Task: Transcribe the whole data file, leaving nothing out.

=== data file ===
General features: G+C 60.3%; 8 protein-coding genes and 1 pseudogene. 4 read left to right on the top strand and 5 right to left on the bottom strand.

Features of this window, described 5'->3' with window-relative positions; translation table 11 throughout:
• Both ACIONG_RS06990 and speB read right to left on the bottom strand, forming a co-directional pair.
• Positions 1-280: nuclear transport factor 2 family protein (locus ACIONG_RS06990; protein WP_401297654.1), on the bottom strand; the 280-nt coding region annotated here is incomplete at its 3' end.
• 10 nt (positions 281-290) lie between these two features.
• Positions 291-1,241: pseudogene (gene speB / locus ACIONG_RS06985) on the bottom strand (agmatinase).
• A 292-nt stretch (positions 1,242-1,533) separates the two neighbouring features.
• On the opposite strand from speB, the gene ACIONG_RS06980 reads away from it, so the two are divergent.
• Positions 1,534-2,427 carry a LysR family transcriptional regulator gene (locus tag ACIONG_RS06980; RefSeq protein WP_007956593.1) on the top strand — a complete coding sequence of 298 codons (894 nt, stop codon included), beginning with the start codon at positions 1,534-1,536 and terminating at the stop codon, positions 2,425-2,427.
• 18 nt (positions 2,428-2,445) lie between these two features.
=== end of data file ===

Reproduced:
General features: G+C 60.3%; 8 protein-coding genes and 1 pseudogene. 4 read left to right on the top strand and 5 right to left on the bottom strand.

Features of this window, described 5'->3' with window-relative positions; translation table 11 throughout:
• Both ACIONG_RS06990 and speB read right to left on the bottom strand, forming a co-directional pair.
• Positions 1-280: nuclear transport factor 2 family protein (locus ACIONG_RS06990; protein WP_401297654.1), on the bottom strand; the 280-nt coding region annotated here is incomplete at its 3' end.
• 10 nt (positions 281-290) lie between these two features.
• Positions 291-1,241: pseudogene (gene speB / locus ACIONG_RS06985) on the bottom strand (agmatinase).
• A 292-nt stretch (positions 1,242-1,533) separates the two neighbouring features.
• On the opposite strand from speB, the gene ACIONG_RS06980 reads away from it, so the two are divergent.
• Positions 1,534-2,427 carry a LysR family transcriptional regulator gene (locus tag ACIONG_RS06980; RefSeq protein WP_007956593.1) on the top strand — a complete coding sequence of 298 codons (894 nt, stop codon included), beginning with the start codon at positions 1,534-1,536 and terminating at the stop codon, positions 2,425-2,427.
• 18 nt (positions 2,428-2,445) lie between these two features.